California high speed rail project train impression

USA: Ricardo has completed a study for the Federal Railroad Administration which aims to improve the accuracy of comparisons of global high speed rail noise reduction standards and their costs.

The report, High Speed Rail: Cost of Compliance for Noise Mitigation Procedures, has now been published by FRA.

The study focused on the development of an analytical tool to enable global standards and regulations to be compared more consistently and accurately when assessing noise mitigation methods between different jurisdictions.

The study was prompted by an earlier research report commissioned by FRA in 2016 that outlined how attempts at direct comparisons of global noise regulations and standards for rail applications around the world had been complicated by variations in sound level measurement procedures, such as location selection, microphone position and train operating conditions.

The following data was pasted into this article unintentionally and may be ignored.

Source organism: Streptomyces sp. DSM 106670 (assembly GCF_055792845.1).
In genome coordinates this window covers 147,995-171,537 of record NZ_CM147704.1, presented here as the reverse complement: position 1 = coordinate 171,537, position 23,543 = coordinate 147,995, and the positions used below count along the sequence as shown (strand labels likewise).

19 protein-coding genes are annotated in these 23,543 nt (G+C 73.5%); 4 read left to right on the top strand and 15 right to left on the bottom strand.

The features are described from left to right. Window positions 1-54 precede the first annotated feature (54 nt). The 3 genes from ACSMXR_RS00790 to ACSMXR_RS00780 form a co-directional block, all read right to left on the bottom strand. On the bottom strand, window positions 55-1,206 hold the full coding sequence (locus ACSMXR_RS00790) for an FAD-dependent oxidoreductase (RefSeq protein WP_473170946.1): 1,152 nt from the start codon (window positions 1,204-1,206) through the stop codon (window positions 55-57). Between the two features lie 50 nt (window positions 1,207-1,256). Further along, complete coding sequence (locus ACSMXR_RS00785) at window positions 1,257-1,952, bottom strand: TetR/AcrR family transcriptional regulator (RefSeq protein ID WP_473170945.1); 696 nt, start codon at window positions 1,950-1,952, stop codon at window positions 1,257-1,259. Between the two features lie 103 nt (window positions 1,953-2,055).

The tool developed by Ricardo can be used to determine, for example, how a trainset that complies with European Technical Specifications for Interoperability performs against US or Japanese regulations.

Ricardo was also asked to demonstrate how the tool could help the US rail industry compare the costs of various noise mitigation technologies used around the world.

More than 70 different options that could be adopted in the USA were assessed before the modelling was applied in more detail to two representative routes of similar length in North America — the Northeast Corridor and the planned California High Speed Rail line.

The analysis revealed that the same mitigation methods would end up costing five times more on the Northeast Corridor than in California, mostly due to the higher population density of the impacted zone on NEC.